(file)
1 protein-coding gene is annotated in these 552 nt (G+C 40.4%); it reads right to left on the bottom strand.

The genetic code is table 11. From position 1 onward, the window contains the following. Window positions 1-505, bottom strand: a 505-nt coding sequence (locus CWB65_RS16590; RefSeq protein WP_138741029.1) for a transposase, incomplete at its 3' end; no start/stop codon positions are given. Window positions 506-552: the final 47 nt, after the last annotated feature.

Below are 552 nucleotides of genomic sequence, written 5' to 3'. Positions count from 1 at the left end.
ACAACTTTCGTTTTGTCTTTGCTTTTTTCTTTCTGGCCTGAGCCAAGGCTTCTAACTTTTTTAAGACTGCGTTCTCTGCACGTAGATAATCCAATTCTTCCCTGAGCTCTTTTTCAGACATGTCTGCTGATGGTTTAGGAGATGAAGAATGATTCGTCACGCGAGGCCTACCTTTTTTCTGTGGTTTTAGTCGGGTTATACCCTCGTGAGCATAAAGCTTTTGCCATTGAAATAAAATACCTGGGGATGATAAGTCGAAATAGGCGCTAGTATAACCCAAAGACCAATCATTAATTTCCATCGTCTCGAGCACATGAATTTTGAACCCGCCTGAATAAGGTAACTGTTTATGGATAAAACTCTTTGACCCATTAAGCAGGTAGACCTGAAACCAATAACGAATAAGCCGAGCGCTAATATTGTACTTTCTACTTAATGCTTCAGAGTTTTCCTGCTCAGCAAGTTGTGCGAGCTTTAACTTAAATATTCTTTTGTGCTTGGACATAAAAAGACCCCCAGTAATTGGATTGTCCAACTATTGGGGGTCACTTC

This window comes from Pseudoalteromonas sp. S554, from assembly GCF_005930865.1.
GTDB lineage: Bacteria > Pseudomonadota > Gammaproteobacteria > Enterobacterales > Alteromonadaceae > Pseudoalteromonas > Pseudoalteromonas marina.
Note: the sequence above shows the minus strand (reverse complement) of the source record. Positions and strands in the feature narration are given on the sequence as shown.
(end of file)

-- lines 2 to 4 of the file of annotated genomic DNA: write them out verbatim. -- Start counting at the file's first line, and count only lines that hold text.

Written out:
The genetic code is table 11. From position 1 onward, the window contains the following. Window positions 1-505, bottom strand: a 505-nt coding sequence (locus CWB65_RS16590; RefSeq protein WP_138741029.1) for a transposase, incomplete at its 3' end; no start/stop codon positions are given. Window positions 506-552: the final 47 nt, after the last annotated feature.

Below are 552 nucleotides of genomic sequence, written 5' to 3'. Positions count from 1 at the left end.
ACAACTTTCGTTTTGTCTTTGCTTTTTTCTTTCTGGCCTGAGCCAAGGCTTCTAACTTTTTTAAGACTGCGTTCTCTGCACGTAGATAATCCAATTCTTCCCTGAGCTCTTTTTCAGACATGTCTGCTGATGGTTTAGGAGATGAAGAATGATTCGTCACGCGAGGCCTACCTTTTTTCTGTGGTTTTAGTCGGGTTATACCCTCGTGAGCATAAAGCTTTTGCCATTGAAATAAAATACCTGGGGATGATAAGTCGAAATAGGCGCTAGTATAACCCAAAGACCAATCATTAATTTCCATCGTCTCGAGCACATGAATTTTGAACCCGCCTGAATAAGGTAACTGTTTATGGATAAAACTCTTTGACCCATTAAGCAGGTAGACCTGAAACCAATAACGAATAAGCCGAGCGCTAATATTGTACTTTCTACTTAATGCTTCAGAGTTTTCCTGCTCAGCAAGTTGTGCGAGCTTTAACTTAAATATTCTTTTGTGCTTGGACATAAAAAGACCCCCAGTAATTGGATTGTCCAACTATTGGGGGTCACTTC